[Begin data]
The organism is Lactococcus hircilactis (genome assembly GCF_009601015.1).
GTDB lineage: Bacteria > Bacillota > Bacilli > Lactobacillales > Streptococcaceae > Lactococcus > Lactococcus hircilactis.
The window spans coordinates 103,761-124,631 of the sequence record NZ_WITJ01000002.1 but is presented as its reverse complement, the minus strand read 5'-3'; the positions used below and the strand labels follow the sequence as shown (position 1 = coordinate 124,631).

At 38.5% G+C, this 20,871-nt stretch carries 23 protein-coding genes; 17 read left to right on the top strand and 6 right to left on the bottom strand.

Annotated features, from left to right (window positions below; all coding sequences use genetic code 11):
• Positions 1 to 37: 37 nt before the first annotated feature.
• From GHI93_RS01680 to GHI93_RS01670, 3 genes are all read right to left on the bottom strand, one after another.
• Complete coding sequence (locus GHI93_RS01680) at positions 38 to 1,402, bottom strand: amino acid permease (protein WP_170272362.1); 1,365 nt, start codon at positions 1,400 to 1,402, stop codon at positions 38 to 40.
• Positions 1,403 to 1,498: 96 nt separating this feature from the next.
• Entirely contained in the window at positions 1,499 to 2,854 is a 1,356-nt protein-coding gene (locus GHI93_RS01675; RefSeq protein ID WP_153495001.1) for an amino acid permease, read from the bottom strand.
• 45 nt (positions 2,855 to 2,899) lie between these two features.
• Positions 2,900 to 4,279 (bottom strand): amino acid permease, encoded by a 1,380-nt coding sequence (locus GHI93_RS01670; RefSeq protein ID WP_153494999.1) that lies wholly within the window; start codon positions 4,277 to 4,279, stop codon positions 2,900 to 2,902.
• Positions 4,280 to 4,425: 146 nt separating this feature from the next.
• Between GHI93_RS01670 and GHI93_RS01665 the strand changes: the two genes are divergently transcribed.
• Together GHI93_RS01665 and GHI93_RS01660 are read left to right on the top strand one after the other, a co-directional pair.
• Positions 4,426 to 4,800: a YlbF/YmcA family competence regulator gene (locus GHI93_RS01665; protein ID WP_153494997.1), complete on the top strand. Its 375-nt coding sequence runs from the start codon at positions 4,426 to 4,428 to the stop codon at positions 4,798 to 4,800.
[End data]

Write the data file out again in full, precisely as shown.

The organism is Lactococcus hircilactis (genome assembly GCF_009601015.1).
GTDB lineage: Bacteria > Bacillota > Bacilli > Lactobacillales > Streptococcaceae > Lactococcus > Lactococcus hircilactis.
The window spans coordinates 103,761-124,631 of the sequence record NZ_WITJ01000002.1 but is presented as its reverse complement, the minus strand read 5'-3'; the positions used below and the strand labels follow the sequence as shown (position 1 = coordinate 124,631).

At 38.5% G+C, this 20,871-nt stretch carries 23 protein-coding genes; 17 read left to right on the top strand and 6 right to left on the bottom strand.

Annotated features, from left to right (window positions below; all coding sequences use genetic code 11):
• Positions 1 to 37: 37 nt before the first annotated feature.
• From GHI93_RS01680 to GHI93_RS01670, 3 genes are all read right to left on the bottom strand, one after another.
• Complete coding sequence (locus GHI93_RS01680) at positions 38 to 1,402, bottom strand: amino acid permease (protein WP_170272362.1); 1,365 nt, start codon at positions 1,400 to 1,402, stop codon at positions 38 to 40.
• Positions 1,403 to 1,498: 96 nt separating this feature from the next.
• Entirely contained in the window at positions 1,499 to 2,854 is a 1,356-nt protein-coding gene (locus GHI93_RS01675; RefSeq protein ID WP_153495001.1) for an amino acid permease, read from the bottom strand.
• 45 nt (positions 2,855 to 2,899) lie between these two features.
• Positions 2,900 to 4,279 (bottom strand): amino acid permease, encoded by a 1,380-nt coding sequence (locus GHI93_RS01670; RefSeq protein ID WP_153494999.1) that lies wholly within the window; start codon positions 4,277 to 4,279, stop codon positions 2,900 to 2,902.
• Positions 4,280 to 4,425: 146 nt separating this feature from the next.
• Between GHI93_RS01670 and GHI93_RS01665 the strand changes: the two genes are divergently transcribed.
• Together GHI93_RS01665 and GHI93_RS01660 are read left to right on the top strand one after the other, a co-directional pair.
• Positions 4,426 to 4,800: a YlbF/YmcA family competence regulator gene (locus GHI93_RS01665; protein ID WP_153494997.1), complete on the top strand. Its 375-nt coding sequence runs from the start codon at positions 4,426 to 4,428 to the stop codon at positions 4,798 to 4,800.